Don’t look now, but China’s FX reserves may become the market’s most important risk-on/ risk-off trigger.
Just as the world finally woke up - with the standard two or three year lag - to what we’ve been saying about an acute lack of liquidity in bond markets on the way to making corporate bond market liquidity the talk of the financial universe, so too has everyone suddenly realized why we began shouting about the death of the petrodollar last November. The drawdown of EM FX reserves - or, as Deutsche Bank calls it, the end of the “Great Accumulation” - means a withdrawal of liquidity from global markets and the cessation of the perpetual bid for US paper that had been sustained for years by the buildup of emerging markets’ war chests.
Now, between falling commodity prices and the global currency wars, the assets in those war chests are being sold, and that means the Fed faces a very, very difficult decision on whether to hike.
It also means that market participants will be watching EM FX reserves more closely than they have at any other time since the Asian Financial Crisis, and that, in turn means that data on reserves, and especially on China’s reserves, is set to become very important as a catalyst for risk-on/ risk-off behavior. On that note, we bring you the following commentary from Goldman out this morning.
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Following the RMB devaluation some weeks ago, markets have been erratic, fearful that the initial move was the beginning of a larger devaluation cycle that could disrupt global markets. We don’t believe this, in part because we think the RMB is close to our estimate of 'fair value', as we showed in a recent FX Views, so that the rationale for a bigger weakening does not look strong to us. That said, markets remain sceptical and are looking to August FX reserves, which will be published overnight (New York time) Sunday to Monday. Consensus (according to data collated by Bloomberg) expects total foreign exchange reserves to fall to $3,580bn from $3,651bn in July, a drop of -$71bn. We estimate valuation effects for the month around $21bn, driven mostly by the rise in EUR/$, which means that the underlying “flow” change in reserves would be -$92bn. Combining this with consensus for the August trade surplus ($49bn) and assuming that the current account surplus is lower due to service outflows, the underlying net capital outflows could be north of $100bn, which seems to us to be a reasonable approximation of market expectations. We think risks are skewed to the upside relative to this consensus estimate.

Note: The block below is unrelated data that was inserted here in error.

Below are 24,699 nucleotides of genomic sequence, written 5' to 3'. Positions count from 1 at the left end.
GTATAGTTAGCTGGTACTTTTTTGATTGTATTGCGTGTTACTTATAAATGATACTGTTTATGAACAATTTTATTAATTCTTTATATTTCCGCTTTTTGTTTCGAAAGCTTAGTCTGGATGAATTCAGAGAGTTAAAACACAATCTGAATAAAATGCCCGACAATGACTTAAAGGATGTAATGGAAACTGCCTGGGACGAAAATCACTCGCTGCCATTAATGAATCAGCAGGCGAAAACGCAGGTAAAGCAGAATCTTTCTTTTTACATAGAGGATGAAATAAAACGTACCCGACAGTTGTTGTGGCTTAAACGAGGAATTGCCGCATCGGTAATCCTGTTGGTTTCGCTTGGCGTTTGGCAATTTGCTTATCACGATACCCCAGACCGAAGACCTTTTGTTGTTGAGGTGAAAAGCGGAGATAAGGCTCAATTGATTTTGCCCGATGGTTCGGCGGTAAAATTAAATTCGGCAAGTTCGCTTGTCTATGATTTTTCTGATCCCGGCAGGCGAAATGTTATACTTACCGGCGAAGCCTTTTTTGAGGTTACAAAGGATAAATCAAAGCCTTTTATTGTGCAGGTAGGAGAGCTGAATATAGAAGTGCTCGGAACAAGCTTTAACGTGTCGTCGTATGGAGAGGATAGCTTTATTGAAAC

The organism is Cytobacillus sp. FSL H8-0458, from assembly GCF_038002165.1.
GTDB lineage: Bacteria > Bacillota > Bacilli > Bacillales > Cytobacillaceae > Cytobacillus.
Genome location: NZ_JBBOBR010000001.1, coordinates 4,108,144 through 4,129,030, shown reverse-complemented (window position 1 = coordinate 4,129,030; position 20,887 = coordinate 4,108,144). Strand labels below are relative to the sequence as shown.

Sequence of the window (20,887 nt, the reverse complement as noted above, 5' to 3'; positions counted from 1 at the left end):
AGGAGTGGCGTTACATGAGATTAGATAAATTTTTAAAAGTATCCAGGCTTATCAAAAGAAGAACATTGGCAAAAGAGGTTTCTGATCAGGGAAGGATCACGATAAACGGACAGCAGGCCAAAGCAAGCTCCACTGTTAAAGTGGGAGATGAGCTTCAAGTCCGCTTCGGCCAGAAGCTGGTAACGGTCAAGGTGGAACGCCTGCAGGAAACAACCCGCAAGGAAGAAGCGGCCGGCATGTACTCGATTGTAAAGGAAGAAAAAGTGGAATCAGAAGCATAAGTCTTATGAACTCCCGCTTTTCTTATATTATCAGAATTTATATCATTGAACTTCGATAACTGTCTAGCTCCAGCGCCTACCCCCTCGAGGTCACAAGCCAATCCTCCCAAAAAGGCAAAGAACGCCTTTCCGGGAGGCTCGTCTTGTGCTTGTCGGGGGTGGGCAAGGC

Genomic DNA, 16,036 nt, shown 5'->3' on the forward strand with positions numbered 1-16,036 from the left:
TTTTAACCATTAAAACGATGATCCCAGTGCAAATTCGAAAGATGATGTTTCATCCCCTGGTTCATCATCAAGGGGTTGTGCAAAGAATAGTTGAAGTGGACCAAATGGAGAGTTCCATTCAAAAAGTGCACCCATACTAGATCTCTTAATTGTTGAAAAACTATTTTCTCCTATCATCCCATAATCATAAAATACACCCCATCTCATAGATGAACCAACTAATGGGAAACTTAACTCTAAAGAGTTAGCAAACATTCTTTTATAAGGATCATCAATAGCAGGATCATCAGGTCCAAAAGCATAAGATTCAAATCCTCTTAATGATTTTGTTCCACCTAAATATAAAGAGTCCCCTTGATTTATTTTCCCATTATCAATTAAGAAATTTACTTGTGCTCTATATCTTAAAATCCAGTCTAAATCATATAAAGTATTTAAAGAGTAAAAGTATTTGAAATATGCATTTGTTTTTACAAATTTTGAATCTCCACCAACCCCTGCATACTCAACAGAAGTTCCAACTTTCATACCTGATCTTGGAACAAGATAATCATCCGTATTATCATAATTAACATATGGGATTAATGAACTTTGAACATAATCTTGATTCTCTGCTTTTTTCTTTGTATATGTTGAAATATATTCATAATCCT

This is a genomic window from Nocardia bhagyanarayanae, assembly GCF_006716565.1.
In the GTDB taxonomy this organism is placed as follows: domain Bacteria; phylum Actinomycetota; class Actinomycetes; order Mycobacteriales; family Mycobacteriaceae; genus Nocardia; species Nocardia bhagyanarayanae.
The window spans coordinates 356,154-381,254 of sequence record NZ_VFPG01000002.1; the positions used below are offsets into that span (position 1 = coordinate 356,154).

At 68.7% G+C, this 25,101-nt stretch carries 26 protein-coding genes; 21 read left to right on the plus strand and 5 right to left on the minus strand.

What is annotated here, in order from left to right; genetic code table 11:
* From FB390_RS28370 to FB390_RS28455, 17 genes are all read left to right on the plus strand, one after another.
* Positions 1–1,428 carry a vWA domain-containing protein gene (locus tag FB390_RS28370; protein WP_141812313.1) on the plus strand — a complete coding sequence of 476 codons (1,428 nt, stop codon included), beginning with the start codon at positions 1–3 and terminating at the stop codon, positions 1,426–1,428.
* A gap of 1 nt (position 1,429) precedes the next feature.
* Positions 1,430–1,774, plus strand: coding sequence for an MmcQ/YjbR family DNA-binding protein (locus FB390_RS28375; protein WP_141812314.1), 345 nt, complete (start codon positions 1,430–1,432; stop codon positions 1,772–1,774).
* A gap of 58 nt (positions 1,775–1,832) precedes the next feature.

Given how worried markets have been about China, a better-than-expected reserves number holds the potential for risk assets to rally as devaluation fears abate. That said, the next data point on FX reserves will not be the definitive word on flows, since PBoC FX reserves in recent quarters have not been a good predictor of “true” flows as measured by the Balance of Payments (BoP). In particular, the mapping from PBoC reserves to BoP flows went off track from Q4 last year, with PBoC reserves first over-predicting reserve accumulation in Q4 and Q1, by $50bn and $100bn respectively, and then under-predicting in Q2 (by $100bn). In other words, some caution will still be advised in drawing conclusions on flows, where we see the BoP data as the ultimate arbiter. Our EM strategy team has discussed the broader EM context here.
An additional perspective can be gleaned by looking at official foreign exchange reserves in the rest of non-Japan Asia (NJA), where we also include information on forward books when that is available (Hong Kong, Philippines, Indonesia, Thailand, Malaysia, Korea, India and Singapore). Data for most countries are available through July, but the Bank of Thailand publishes weekly data for the bulk of August. We estimate FX-valuation-adjusted declines in reserves (including forward books) at -$9.2bn for Malaysia in July alone, at -$5.8bn for Thailand in July and August, at -$3.6bn for Indonesia and -$2.9bn for Hong Kong. These declines in official FX reserves are sizeable, and the example of THB suggests that depreciation pressures more generally may have risen materially. The look across the region therefore bolsters our view of potentially bigger outflows from China than is implied by consensus.